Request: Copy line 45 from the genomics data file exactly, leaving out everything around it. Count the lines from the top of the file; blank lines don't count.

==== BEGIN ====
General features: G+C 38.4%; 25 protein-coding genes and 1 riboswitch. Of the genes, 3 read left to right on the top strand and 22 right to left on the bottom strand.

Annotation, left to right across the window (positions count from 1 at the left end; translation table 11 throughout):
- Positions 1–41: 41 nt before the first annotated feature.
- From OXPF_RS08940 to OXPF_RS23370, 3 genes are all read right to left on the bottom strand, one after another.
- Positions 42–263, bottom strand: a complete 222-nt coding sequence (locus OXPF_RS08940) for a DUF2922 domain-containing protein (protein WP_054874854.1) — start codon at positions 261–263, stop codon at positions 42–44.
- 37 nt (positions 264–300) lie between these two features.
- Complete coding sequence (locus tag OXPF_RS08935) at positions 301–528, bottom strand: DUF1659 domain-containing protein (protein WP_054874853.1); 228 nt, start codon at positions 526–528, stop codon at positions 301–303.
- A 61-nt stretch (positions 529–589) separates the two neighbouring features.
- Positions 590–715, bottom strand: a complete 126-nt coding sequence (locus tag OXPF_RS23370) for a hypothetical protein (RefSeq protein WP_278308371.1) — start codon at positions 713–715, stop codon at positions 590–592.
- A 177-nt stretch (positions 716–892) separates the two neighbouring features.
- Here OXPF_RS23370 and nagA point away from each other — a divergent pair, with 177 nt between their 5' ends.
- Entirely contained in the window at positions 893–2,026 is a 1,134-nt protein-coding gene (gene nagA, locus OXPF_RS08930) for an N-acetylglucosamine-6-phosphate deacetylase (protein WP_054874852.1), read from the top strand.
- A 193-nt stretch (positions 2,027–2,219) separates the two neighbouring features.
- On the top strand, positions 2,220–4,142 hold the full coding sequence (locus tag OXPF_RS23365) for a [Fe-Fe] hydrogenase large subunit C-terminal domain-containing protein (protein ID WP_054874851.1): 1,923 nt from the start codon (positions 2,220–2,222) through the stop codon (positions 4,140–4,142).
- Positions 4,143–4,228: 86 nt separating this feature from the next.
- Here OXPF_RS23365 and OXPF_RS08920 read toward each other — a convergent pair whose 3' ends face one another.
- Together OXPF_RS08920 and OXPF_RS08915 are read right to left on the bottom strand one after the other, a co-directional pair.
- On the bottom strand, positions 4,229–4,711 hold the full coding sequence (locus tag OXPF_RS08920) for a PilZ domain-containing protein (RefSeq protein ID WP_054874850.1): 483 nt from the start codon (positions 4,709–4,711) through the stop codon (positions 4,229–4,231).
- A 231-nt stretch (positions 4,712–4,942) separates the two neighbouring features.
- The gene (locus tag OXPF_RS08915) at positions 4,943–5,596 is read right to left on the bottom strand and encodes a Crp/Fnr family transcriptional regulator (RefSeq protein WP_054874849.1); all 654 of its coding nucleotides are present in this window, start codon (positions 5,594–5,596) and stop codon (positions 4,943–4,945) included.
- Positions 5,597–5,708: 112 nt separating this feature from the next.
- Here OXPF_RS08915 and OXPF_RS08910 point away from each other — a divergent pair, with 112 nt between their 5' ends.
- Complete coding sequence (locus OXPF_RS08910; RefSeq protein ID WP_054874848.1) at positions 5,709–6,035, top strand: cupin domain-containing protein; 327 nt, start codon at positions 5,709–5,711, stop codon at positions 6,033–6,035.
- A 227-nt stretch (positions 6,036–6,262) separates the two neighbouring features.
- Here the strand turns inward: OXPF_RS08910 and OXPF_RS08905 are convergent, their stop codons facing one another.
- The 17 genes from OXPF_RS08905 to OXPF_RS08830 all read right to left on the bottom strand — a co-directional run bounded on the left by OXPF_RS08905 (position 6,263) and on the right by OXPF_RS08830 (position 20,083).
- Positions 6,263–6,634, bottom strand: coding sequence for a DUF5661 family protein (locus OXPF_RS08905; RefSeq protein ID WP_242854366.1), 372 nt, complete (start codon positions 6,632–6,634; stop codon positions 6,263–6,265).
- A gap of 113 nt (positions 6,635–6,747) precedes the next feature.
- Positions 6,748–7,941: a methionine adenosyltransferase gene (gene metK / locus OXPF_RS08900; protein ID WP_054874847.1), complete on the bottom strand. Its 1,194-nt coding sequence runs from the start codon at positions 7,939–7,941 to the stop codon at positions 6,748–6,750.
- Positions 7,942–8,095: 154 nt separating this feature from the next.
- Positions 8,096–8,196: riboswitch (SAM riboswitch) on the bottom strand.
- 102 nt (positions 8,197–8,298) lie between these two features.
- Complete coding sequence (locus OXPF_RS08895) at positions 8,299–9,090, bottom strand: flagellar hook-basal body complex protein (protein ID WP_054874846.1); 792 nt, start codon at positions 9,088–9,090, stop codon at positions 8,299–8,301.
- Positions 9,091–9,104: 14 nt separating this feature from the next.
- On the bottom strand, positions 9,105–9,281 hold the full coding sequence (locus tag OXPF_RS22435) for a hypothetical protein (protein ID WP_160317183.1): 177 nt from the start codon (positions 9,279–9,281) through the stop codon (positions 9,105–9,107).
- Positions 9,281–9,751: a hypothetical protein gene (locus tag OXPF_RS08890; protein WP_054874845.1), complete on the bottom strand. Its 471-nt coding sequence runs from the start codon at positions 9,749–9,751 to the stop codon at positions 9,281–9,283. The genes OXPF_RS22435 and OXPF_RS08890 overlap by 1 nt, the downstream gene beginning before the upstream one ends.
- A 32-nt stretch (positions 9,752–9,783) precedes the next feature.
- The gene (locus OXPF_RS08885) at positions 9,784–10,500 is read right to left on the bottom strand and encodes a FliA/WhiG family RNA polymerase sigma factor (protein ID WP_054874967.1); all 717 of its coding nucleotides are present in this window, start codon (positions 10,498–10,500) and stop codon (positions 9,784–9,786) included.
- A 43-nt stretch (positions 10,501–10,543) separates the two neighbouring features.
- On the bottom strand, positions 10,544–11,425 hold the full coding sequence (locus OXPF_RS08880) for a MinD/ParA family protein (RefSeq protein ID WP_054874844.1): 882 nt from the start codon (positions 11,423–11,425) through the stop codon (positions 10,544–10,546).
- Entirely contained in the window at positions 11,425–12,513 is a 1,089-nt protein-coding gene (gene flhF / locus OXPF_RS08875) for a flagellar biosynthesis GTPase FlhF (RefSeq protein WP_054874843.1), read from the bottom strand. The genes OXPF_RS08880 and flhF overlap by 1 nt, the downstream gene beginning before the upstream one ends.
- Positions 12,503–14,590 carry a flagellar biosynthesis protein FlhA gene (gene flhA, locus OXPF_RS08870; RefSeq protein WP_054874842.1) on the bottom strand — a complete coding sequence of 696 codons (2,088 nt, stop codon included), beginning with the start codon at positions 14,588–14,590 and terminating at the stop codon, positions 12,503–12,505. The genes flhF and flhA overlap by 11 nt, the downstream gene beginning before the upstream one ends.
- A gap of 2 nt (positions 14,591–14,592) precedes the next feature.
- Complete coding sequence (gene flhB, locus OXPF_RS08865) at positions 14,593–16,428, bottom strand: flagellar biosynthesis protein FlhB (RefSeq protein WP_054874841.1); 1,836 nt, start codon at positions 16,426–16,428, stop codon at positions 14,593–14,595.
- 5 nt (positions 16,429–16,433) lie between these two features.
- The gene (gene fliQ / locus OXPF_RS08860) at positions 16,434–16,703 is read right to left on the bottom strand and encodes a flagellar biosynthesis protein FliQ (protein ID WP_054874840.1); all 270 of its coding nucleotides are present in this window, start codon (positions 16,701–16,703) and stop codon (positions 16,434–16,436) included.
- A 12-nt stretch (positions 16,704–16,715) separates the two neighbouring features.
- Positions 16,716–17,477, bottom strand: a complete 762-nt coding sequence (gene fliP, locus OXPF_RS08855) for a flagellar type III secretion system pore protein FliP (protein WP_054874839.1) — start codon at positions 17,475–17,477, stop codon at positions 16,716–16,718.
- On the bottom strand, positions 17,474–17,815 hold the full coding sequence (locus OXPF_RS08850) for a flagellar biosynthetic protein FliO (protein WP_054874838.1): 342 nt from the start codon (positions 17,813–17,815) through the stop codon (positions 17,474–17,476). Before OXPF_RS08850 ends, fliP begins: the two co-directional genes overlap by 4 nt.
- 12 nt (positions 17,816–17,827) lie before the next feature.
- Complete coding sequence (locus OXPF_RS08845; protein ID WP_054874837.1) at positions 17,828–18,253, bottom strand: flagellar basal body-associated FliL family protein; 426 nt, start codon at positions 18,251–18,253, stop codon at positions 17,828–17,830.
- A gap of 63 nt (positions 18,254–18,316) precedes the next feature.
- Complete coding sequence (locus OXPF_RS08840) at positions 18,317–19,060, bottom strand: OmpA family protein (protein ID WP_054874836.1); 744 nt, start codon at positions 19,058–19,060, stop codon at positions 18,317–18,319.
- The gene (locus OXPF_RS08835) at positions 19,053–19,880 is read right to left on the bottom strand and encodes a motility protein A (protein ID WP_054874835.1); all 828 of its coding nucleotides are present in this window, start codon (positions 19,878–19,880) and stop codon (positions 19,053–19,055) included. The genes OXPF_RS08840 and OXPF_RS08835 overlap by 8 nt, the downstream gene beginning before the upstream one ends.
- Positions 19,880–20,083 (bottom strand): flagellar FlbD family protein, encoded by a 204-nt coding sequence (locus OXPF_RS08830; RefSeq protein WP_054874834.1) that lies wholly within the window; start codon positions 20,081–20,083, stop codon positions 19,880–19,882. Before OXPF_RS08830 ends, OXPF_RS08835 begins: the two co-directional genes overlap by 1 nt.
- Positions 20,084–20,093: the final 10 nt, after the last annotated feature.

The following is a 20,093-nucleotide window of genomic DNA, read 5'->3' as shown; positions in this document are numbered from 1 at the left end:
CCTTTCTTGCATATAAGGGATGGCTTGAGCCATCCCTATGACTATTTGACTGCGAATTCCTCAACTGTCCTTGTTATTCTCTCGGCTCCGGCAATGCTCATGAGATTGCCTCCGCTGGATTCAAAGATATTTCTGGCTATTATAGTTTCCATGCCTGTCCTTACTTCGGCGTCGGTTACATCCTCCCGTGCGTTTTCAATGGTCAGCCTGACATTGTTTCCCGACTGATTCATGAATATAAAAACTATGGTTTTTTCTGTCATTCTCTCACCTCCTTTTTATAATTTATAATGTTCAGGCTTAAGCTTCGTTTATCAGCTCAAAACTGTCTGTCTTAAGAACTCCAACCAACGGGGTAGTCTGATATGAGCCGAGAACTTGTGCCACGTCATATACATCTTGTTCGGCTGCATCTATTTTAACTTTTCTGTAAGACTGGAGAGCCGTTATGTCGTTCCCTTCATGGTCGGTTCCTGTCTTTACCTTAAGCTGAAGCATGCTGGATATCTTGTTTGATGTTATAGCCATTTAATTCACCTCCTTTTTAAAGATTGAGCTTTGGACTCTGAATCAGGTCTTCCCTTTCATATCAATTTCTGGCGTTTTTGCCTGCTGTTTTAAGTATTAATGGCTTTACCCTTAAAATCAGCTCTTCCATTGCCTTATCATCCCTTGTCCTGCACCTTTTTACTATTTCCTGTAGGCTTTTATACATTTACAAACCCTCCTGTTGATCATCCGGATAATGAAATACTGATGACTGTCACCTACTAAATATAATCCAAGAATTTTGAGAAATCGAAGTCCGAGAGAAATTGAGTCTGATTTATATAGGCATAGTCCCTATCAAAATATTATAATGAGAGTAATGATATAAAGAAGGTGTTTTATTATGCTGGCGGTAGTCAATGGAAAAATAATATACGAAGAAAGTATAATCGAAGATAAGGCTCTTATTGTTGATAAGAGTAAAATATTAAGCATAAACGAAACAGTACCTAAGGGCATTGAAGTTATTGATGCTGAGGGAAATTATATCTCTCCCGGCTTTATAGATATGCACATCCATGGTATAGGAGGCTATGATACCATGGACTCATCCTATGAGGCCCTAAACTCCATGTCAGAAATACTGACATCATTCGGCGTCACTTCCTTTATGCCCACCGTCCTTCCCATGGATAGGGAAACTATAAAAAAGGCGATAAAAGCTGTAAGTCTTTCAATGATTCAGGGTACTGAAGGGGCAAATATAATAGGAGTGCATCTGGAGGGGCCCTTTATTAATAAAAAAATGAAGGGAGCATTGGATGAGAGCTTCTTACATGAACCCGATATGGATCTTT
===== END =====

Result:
- 5 nt (positions 16,429–16,433) lie between these two features.